I Don't Like Mondays
Actually I don’t dislike Mondays more than any other day, but that is a title that I can get a funny picture to go with.
In the last few blog posts, I wrote about how equity options don’t fully account for the weekend and that there is edge in selling on Friday. In this post I’m going to briefly look at how we can exploit the same effect in the VIX.
It is well known that the VIX tends to be up on Mondays. This effect has been consistent, and highly statistically significant, since 1990. The average return by day of the week is shown in Figure One.
Figure One: The average (log) VIX returns by weekday.
There is a structural reason for this. The VIX is based on calendar time. It uses actual days to expiration to calculate the variance swap it is based on. So if an option is priced at 5 on Friday afternoon, and opens at 5 on Monday, the VIX calculation thinks that implied volatility has to have increased because no time decay has occurred even though time has passed.
But the options’ market realizes that weekends do actually exist so they tend to anticipate lower volatility on Fridays. The VIX drops on Friday due to this. If traders perfectly accounted for the amount of volatility on weekends there would be no trading opportunities, but the last two blog posts suggested this isn’t true. So let’s look at the daily returns of VXX.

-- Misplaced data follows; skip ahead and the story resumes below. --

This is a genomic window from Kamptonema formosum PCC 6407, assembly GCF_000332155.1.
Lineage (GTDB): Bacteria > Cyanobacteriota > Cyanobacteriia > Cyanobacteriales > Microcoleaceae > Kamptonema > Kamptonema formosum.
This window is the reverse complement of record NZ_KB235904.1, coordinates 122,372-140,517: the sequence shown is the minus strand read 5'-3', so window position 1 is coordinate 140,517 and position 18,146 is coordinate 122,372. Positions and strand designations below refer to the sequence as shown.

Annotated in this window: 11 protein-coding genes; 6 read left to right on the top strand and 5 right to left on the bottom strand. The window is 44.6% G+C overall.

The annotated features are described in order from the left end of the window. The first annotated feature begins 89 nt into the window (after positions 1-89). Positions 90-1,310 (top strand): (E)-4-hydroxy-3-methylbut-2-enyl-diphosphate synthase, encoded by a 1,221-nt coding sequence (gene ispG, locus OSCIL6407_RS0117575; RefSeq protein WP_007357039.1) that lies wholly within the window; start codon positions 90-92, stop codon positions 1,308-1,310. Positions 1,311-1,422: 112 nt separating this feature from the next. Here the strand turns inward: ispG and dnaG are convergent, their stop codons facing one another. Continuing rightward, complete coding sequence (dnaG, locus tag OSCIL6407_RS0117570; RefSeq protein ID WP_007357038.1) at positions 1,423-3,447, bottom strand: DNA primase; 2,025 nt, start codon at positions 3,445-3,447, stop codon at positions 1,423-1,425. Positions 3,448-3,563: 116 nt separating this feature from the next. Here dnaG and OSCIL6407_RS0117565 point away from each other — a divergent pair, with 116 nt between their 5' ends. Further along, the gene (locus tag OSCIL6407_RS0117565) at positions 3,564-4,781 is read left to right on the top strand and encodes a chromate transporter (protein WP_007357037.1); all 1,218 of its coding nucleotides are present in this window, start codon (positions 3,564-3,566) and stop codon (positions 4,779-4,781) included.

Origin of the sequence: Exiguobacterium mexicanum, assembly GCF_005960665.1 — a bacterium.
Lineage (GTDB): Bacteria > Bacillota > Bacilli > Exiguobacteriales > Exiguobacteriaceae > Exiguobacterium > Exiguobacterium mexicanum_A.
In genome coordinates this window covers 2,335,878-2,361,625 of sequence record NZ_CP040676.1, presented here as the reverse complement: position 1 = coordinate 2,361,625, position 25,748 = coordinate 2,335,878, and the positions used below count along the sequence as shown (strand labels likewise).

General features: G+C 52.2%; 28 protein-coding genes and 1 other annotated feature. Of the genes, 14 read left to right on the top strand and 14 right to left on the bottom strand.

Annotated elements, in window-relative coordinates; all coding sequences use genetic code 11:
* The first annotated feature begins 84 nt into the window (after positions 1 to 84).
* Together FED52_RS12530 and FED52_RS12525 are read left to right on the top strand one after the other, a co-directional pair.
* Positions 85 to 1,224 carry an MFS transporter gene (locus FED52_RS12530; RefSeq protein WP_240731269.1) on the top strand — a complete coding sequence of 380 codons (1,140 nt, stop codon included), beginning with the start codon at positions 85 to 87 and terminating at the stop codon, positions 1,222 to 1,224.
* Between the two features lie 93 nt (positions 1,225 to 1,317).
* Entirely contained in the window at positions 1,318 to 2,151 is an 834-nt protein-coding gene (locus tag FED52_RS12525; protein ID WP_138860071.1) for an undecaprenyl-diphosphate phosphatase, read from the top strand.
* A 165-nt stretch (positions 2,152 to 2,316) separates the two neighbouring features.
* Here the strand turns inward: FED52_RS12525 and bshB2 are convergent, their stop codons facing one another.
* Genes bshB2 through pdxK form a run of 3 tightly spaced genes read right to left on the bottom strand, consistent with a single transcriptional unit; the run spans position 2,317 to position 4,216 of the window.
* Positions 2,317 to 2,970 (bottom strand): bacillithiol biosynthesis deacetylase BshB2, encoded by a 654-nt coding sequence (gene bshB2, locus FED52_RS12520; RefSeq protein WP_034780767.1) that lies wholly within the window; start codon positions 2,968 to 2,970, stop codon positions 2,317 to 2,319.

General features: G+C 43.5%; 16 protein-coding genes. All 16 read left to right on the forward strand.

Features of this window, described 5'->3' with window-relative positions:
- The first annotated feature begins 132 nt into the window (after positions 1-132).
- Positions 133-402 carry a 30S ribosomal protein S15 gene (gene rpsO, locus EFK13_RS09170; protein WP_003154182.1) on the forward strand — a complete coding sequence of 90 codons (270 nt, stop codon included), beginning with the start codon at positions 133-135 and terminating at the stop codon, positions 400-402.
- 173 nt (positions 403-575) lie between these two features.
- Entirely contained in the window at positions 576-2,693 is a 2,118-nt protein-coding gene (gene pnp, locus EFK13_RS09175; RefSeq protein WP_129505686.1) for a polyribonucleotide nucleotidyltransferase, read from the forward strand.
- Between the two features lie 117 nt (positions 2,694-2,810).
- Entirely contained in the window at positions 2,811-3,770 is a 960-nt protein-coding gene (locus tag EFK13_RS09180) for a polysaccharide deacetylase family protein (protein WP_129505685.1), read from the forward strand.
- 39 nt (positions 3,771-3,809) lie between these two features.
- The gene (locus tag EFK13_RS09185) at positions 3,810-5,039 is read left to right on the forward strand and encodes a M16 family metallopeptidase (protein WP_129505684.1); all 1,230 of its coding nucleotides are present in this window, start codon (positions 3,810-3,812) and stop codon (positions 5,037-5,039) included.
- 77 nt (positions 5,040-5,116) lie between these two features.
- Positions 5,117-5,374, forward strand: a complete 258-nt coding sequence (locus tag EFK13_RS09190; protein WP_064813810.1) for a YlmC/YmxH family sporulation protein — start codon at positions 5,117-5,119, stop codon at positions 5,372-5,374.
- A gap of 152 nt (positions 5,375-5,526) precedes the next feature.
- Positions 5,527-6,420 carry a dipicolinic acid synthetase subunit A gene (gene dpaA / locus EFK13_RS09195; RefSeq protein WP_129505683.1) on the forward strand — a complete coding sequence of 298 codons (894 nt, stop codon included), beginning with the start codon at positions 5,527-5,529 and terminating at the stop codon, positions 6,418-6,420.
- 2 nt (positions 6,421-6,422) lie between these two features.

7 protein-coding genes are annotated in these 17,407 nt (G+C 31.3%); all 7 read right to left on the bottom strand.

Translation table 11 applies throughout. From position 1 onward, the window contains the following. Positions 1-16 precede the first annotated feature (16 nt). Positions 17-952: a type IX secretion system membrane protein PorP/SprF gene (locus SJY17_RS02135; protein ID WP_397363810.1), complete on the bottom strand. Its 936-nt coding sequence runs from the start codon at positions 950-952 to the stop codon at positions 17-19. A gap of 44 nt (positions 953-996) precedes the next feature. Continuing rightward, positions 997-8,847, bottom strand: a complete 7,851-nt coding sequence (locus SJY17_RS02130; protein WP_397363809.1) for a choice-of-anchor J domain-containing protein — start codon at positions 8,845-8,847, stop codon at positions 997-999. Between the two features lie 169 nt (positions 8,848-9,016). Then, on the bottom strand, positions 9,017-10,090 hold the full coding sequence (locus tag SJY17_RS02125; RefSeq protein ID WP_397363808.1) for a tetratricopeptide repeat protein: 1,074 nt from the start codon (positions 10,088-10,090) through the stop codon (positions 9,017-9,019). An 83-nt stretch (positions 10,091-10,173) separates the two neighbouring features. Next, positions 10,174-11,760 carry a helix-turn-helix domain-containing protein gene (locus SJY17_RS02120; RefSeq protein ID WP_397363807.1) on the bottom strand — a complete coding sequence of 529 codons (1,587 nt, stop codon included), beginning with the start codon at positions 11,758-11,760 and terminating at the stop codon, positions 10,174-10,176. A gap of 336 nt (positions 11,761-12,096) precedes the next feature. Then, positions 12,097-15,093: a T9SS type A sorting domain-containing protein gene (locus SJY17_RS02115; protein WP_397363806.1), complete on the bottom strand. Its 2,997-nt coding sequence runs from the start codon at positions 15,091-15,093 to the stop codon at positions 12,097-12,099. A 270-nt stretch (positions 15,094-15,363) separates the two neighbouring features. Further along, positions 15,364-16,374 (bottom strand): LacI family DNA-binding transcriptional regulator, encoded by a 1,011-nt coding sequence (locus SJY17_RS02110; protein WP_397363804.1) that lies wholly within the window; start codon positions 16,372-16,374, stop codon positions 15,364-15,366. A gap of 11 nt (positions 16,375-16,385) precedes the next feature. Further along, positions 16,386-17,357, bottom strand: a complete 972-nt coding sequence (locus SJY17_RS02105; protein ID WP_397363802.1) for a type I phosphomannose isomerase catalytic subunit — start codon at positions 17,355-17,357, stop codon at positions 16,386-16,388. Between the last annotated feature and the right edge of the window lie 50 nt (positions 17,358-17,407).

Figure Two: The average (log) VXX returns by weekday.
The fact that all days have negative returns shouldn’t be a surprise. Much has been written about the decay of VXX (and some of it is even sensible!). But what might be more surprising is that Mondays have the worst returns of all. The day the VIX is up the most corresponds to the day when VXX is down the most.
There are two reasons for this. The reason VXX “decays” is that the VIX futures curve is generally in contango, so keeping a 30 day duration generally involves buying higher priced futures and selling lower priced futures. Doing this results in a daily loss. On Monday VXX essentially has three days of losses.
But the other reason is also important. The option market makers don’t perfectly account for the weekend. If they did, there would be no edge in selling options over the weekend. They actually attribute more value to the volatility of Saturday and Sunday than they should. This is probably nothing more than risk aversion. There is always the chance of a major event happening on Saturday or Sunday and market makers don’t like the chance of this happening when even the overnight markets are closed.
Direct trading takeaways from this:
If VIX is an input to any trading decisions you make, account for the Monday effect.
If you can handle the perceived risk, selling index options or VXX over the weekend is a good trade.